Mike Scott and company release their freshest album since Fisherman’s Blues with a focus on sharply-observed lyrics and accessible tunes
Mike Scott and The Waterboys are one of music’s most enigmatic and interesting acts. In their three decade career going back to their 1983 eponymous debut, Waterboys (and Scott solo) albums are always marked by intricate, poignantly poetic lyrics combined with outstanding musicianship.
On their first three albums (The Waterboys, 1984’s A Pagan Place and 1985’s This Is The Sea) the Waterboys were often grouped together in with U2, Big Country, The Alarm and Simple Minds in what was called the Big Music movement (after a song on A Pagan Place). More a convenience for journalists than a conscious music collective, the description fit though and stuck through the 1980s; these five bands were writing songs based on Big Ideas of spirituality, politics and the politics of love in a complex, soaring, anthemic way that was in another universe than the vapid pop of the day. The music was uplifting, the singing was passionate, the lyrics were mind-expanding and no band exemplified this spirit better than the Waterboys, culminating for me with one of the 10 best songs of the 1980s, This Is The Sea’s “The Whole Of The Moon”.
After this opening trilogy of albums, Waterboys founding member Karl Wallinger (late of World Party) and others departed the band, and Scott and the Waterboys relocated to Ireland and took a hard right turn into a more rustic Celtic style for the stone-cold classic 1988 album Fisherman’s Blues and its raggle-taggle followup, 1990’s Room To Roam. This was an extremely fertile time for the now-sprawling combo as shown by the magnificent six-disc version (!) of Fisherman’s Blues released in 2013 that showed the depth of the work that they were doing in that period. This version of the band is one of my favorite groups of all time.
In 1991 Scott broke up this version of the Waterboys (as he is want to do from time to time), moved to New York and essentially restarted the band from scratch, with a more conventional rock electric sound that continues on to this day with a focus on exquisite word play and a harder-edged sound starting with 1993’s Dream Harder.
In the 22 years since Dream Harder, Scott has released two major solo albums and by my count eight studio Waterboys albums that have all been consistently high quality additions to the catalogue and solidify Scott’s place as one of the great writers of the rock era bringing to mind comparisons to Dylan and Morrison (Van, not Jim).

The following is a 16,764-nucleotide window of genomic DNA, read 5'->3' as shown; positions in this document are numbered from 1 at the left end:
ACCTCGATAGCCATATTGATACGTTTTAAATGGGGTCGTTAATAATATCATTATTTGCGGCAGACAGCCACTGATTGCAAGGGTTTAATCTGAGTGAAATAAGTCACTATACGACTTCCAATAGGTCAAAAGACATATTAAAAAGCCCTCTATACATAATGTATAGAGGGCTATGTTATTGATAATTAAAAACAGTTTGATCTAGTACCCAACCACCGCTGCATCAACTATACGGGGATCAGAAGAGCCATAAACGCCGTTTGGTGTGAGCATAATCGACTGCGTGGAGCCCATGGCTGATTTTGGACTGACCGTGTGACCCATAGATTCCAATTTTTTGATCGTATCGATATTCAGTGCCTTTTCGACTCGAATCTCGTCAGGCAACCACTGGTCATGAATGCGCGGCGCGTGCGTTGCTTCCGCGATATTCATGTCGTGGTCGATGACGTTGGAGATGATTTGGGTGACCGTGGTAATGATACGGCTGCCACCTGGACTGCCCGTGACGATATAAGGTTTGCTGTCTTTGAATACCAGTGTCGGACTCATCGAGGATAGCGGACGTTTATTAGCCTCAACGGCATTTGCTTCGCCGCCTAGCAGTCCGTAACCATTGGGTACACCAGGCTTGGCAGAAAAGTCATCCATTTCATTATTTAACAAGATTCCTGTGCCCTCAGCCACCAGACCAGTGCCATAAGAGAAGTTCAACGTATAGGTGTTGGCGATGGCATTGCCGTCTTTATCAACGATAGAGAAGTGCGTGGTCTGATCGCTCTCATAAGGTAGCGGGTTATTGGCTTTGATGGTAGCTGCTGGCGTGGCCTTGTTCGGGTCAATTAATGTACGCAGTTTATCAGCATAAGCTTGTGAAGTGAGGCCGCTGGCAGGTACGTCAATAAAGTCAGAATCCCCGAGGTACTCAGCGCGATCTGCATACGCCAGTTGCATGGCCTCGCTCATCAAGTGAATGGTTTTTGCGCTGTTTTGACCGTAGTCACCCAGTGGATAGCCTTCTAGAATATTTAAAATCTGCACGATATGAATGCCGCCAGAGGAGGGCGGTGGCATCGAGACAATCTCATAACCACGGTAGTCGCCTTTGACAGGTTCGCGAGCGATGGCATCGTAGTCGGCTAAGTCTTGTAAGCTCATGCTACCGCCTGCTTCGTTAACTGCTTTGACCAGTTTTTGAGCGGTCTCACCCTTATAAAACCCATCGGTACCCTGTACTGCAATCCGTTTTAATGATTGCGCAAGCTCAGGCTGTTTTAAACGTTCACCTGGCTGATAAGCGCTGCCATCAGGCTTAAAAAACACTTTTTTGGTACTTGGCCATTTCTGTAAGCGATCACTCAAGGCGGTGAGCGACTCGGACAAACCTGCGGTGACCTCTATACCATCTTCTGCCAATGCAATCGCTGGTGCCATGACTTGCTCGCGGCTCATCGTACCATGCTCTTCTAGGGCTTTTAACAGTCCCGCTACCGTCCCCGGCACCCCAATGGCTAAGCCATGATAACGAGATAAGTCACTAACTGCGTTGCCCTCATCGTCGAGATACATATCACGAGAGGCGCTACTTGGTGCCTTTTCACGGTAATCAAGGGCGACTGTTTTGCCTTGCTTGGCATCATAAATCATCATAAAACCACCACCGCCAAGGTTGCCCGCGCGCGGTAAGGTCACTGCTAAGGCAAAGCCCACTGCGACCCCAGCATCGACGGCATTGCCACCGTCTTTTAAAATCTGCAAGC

I admit that from time to time as Scott has delved deeper and deeper into literary allusions and mystic references, he sometimes has gone so deep as to risk losing even some of his devoted fans like me. For every accessible album like 1997’s solo Still Burnin’ or 2007’s Book Of Lightning, there are more impenetrable albums like 2003’s Universal Hall or 2011’s An Appointment with Mr. Yeats, (based on the poetry of William Butler Yeats) that are carefully crafted but so personal to Scott that I personally find them to be difficult listening. At his most obscure, the literary allusions, location references and mystic quotes that I understand only highlight how much of his writing that I don’t understand. I’m convinced that Scott is a lyrical genius even if I don’t understand the half of what he’s on to.
Live, Scott and the Waterboys are one of the most interesting bands going. I’ve seen them probably a dozen times over the years and no two shows have been the same. More than most musicians, Scott channels his muse in his live shows and it can be a remarkable experience to witness. I’ve seen Scott rapturous, expansive, mercurial and funny on stage, and I’ve also seen him angry and churlish; but, never anything other than absolutely authentic.
At their best live, it is as if each musician is not playing their own instruments, but rather the instruments of the other band members around them. It’s hard to explain, but startling to watch, particularly as they play within rhythms, melodies and tempos within a single song. It’s what every jamband aspires to, but the Waterboys at their best are effortless at at it. Their Washington DC show in the weeks after 9/11 was maybe the most empathic show I’ve ever seen both within a band and between a band and an audience.